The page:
While The Lord remained with Abraham (see "Jehovah" and Abraham), the two angels, who appeared as men, arrived at Sodom.
"The two angels came to Sodom [see Sodomites] in the evening; and Lot was sitting in the gate of Sodom. When Lot saw them, he rose to meet them, and bowed himself with his face to the earth, and said, "My lords, turn aside, I pray you, to your servant's house and spend the night, and wash your feet; then you may rise up early and go on your way."
Lot's response seems bizarre. It may have merely been a diversionary tactic, with Lot knowing that the Sodomite men were not interested in women, a fact made immediately evident from their refusal of Lot's daughters.
"Lot went out of the door to the men, shut the door after him, and said, "I beg you, my brothers, do not act so wickedly. Behold, I have two daughters who have not known man; let me bring them out to you, and do to them as you please; only do nothing to these men, for they have come under the shelter of my roof." (Genesis 19:6-8 RSV)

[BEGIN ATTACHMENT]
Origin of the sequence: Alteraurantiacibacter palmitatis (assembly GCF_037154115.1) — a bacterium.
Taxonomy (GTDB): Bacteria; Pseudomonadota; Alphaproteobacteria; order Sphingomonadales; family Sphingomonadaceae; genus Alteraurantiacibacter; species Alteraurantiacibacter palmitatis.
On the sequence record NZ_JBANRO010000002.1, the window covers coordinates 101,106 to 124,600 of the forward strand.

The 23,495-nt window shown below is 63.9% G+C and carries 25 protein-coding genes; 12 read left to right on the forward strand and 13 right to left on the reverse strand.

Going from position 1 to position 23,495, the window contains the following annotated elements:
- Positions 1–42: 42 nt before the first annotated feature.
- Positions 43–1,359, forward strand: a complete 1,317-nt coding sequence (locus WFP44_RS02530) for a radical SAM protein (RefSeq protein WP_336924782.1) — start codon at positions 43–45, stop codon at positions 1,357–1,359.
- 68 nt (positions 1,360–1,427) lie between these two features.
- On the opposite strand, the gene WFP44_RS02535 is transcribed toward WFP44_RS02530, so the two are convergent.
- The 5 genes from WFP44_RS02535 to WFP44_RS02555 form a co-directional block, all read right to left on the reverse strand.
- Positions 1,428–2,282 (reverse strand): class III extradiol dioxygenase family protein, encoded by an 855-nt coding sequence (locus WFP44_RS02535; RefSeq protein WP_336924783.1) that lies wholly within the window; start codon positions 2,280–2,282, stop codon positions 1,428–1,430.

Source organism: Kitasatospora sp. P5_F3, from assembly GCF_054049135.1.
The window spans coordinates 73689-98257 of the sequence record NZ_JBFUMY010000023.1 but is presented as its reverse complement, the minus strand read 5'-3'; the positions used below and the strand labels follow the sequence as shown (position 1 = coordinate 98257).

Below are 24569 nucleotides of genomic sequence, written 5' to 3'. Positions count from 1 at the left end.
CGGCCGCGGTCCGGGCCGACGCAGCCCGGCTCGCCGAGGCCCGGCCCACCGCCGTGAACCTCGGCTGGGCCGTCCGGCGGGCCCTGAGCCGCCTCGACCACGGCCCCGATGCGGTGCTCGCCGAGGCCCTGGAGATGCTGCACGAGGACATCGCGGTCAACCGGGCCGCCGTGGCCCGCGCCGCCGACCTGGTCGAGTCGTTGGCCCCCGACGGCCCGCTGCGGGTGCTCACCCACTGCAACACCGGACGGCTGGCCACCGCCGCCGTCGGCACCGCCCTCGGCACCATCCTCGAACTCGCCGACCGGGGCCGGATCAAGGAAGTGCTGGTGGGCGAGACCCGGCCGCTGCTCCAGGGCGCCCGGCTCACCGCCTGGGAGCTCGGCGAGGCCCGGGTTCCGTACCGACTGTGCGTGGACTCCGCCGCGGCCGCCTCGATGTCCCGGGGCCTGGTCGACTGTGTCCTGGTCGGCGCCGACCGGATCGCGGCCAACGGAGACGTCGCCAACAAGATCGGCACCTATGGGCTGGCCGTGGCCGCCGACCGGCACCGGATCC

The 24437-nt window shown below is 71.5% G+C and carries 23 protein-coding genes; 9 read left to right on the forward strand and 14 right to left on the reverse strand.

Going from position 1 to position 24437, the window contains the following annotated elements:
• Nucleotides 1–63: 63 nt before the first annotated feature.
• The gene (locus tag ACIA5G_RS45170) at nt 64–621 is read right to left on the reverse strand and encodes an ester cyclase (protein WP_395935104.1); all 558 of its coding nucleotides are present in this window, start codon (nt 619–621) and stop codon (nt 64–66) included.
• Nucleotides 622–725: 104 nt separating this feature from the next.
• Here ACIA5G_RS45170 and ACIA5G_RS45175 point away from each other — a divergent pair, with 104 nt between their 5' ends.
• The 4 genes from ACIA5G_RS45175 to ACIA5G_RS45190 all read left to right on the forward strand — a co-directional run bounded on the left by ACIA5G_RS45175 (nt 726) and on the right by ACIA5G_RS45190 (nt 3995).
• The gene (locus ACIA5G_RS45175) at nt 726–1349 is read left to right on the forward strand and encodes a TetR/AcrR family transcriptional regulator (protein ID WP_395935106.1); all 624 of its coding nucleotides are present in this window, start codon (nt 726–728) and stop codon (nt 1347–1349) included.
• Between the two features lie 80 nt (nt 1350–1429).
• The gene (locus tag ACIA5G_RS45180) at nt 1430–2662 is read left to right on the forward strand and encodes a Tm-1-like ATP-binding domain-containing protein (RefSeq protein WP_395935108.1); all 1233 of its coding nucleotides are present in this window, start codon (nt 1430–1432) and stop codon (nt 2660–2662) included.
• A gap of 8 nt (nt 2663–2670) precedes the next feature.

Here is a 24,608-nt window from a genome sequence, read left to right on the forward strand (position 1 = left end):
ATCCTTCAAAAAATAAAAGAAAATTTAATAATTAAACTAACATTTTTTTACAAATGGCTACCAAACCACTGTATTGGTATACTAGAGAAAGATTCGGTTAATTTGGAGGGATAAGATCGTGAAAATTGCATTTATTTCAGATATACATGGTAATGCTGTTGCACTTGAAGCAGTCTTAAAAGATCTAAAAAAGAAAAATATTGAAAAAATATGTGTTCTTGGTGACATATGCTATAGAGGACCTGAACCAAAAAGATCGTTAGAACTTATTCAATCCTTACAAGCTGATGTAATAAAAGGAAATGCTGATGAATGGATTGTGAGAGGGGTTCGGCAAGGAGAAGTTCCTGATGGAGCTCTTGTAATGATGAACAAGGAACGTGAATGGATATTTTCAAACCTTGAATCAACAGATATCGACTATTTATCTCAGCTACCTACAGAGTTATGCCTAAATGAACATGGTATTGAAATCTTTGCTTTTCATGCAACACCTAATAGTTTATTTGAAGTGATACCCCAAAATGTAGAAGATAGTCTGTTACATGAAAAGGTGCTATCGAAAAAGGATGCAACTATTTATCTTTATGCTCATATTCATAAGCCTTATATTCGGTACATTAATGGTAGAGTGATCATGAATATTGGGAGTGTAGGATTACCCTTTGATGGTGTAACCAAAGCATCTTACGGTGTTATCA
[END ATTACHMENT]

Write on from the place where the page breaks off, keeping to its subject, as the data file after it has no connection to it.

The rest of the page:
The two angels of course didn't need Lot's protection from the Sodomite mob. Quite the contrary, the angels were there to rescue Lot and his family - to literally drag them out of Sodom.
"Then the men said to Lot, "Have you any one else here? Sons-in-law, sons, daughters, or any one you have in the city, bring them out of the place; for we are about to destroy this place, because the outcry against its people has become great before The Lord, and The Lord has sent us to destroy it."
Lot and his wife, and their two unmarried daughters without their betrothed husbands ("his sons-in-law, who were to marry his daughters") escaped Sodom just before the destruction, although Lot's wife didn't make it all the way to safety because she "looked back, and she became a pillar of salt."
"The sun had risen on the earth when Lot came to Zoar. Then The Lord rained on Sodom and Gomorrah brimstone and fire [see Fire and Brimstone] from The Lord out of heaven; and He overthrew those cities, and all the valley, and all the inhabitants of the cities, and what grew on the ground. But Lot's wife behind him looked back, and she became a pillar of salt." (Genesis 19:23-26 RSV)
The next morning, from the highlands of Hebron, Abraham looked down upon the plain and saw only that "the smoke of the land went up like the smoke of a furnace"
"And Abraham went early in the morning to the place where he had stood before The Lord; and he looked down toward Sodom and Gomorrah and toward all the land of the valley, and beheld, and lo, the smoke of the land went up like the smoke of a furnace." (Genesis 19:27-28 RSV)